A few weeks ago, my daughter Jackie, who has lived in central France now for ten years, was in London for a few days with her partner, Raul. W and I took them to an excellent Italian restaurant here in Crystal Palace, called Lorenzo’s.
Most of the staff at Lorenzo’s are – not surprisingly – Italian. We had a drink first, then ordered the meal. Now Raul, although having lived in France for most of his adult life, is Portuguese. So between the five of us – the four of us plus the waiter who came to take our order – we had four languages. When Jackie, W and I are with Raul, we can lapse quite easily into reasonable French if the French word comes more readily to mind than the English one. So there was an occasional smattering of two languages going on before the waiter joined us.
Raul, unused to and unfamiliar with Italian food, asked the waiter – in English – what a couple of items were on the menu. The waiter was clearly keen to try out his minuscule bit of French on Raul; Raul, responded with his only couple of words of Italian and then explained what that item was in Portuguese. Within a few seconds a bitty, garbled conversation between all four of us was going on in all four languages. We ended up laughing. And I think it was W who exclaimed at that moment of communal laughter, “We’re all European!”
It brought us to a stop. Yes, we are all European. It had been a wonderful moment, when nationality had been irrelevant, sidelined quite naturally, by our common humanity. At moments like that, you realize, if you hadn’t already done so, that the things that unite all of us, wherever we come from in the world, spring naturally out of that common humanity; and that the things that divide us are almost always the product of inward-looking and fear.
These are unsettling times in England. I feel it is no longer my country; I am ashamed of it and of our government. Were I a lot younger, I would be seriously considering what options I might have for moving permanently to another European country – France, almost certainly. Xenophobia and racism, latent for many years in England, despite the image we’ve managed to off-load onto the world till now, have been widely let loose and authenticated by Brexit. Such attitudes are the outcome of fear; the actions they engender – like all actions performed out of fear – are ill-directed, counter-productive and often cruel and intolerant.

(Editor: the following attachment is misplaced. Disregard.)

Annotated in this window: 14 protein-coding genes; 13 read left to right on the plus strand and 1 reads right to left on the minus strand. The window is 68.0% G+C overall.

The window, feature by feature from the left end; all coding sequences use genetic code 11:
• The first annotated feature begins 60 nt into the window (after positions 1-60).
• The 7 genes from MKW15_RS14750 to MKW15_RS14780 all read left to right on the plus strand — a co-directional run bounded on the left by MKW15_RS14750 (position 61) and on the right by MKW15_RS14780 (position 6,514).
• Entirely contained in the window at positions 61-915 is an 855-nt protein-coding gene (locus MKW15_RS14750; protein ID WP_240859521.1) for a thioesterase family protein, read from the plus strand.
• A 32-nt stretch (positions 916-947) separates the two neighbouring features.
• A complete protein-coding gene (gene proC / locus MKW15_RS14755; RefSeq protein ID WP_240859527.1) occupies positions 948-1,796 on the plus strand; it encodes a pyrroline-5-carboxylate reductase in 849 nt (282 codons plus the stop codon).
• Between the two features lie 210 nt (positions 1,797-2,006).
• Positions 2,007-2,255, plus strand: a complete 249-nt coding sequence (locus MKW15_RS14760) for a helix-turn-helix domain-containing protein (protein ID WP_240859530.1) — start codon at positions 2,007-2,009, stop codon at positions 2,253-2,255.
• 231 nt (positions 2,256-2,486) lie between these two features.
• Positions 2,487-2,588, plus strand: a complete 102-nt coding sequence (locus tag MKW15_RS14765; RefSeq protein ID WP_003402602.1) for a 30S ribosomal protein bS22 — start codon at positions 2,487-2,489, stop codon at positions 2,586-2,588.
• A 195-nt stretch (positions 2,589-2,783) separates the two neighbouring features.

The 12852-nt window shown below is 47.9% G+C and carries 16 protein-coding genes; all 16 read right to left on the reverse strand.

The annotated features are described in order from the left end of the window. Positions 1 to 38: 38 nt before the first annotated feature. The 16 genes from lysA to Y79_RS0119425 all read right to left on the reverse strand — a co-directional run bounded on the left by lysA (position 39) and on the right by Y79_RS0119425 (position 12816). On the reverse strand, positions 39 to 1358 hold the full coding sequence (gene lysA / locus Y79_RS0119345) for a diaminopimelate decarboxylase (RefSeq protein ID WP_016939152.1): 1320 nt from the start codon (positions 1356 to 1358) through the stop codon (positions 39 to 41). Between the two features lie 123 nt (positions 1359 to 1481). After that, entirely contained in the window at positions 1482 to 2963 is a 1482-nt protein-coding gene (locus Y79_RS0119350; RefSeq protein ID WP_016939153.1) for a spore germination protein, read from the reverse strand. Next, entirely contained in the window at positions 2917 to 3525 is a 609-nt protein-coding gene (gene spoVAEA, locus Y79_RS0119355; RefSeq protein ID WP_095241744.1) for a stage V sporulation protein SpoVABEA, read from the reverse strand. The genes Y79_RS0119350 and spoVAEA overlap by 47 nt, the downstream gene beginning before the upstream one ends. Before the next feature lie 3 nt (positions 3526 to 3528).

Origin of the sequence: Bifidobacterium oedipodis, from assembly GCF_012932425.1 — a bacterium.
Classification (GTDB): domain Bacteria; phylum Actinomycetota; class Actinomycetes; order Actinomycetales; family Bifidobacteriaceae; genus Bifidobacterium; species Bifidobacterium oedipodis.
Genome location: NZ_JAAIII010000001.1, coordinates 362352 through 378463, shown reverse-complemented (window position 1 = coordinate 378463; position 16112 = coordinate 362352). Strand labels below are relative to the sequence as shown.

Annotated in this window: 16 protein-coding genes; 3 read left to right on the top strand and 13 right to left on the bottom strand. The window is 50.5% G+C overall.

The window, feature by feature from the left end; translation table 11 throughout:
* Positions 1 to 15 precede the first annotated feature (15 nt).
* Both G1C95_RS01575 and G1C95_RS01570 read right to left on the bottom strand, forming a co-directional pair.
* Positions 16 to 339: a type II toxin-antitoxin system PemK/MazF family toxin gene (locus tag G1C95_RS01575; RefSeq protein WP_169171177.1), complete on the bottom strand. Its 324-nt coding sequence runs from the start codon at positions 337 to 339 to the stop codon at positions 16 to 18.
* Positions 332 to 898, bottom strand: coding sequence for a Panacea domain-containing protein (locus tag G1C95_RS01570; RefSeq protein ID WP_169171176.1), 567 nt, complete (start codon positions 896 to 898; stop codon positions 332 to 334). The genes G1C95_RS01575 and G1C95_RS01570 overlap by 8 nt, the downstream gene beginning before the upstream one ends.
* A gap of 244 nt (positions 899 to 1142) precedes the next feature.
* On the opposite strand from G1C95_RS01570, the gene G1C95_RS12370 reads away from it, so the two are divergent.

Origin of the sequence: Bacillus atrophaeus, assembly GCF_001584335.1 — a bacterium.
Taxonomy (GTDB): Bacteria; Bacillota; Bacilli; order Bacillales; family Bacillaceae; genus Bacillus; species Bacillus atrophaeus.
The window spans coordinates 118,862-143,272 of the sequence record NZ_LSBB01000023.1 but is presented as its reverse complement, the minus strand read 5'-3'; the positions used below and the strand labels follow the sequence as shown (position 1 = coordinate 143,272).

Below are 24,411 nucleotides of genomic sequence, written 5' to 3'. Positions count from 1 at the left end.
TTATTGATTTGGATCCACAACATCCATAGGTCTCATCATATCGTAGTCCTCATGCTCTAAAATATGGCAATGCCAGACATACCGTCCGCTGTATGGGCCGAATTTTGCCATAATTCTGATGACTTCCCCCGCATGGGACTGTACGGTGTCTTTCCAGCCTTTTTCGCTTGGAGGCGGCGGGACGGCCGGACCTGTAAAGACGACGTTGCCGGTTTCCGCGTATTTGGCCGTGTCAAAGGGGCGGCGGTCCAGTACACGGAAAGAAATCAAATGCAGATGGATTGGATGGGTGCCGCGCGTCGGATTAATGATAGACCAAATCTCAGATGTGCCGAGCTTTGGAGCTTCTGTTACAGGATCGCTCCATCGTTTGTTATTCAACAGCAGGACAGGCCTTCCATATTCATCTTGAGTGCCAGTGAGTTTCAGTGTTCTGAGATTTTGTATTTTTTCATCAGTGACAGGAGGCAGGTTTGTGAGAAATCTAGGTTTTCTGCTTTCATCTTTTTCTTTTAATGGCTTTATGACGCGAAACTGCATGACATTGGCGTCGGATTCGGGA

I’ve written elsewhere in this blog that during my time as a film director, I worked in many other parts of the world. And I recall being asked a number of times – especially when working in parts of India and North Africa, if I were American. Hearing English being spoken, many people there seemed to naturally assume that’s where you’re from. And I would reply with some pride, “No, I’m not American. I’m English.” Were I to be asked that question in those circumstances today, I think I’d simply reply, “No.” And leave it at that.
There is a lot of wringing of hands and wishful thinking going on about how the world can get out of the spiral of violence and suspicion that blights it now – of which Brexit is partly symbolic. But all the looking for yet another ‘system’ will get us nowhere. The answer, long term though it may be, is under our nose. The five of us around that table in Lorenzo’s that day can’t be the only few people ever to have felt the sense of freedom, union and release that comes from seeing our own selves and others as crucial and our nationality as a sideshow.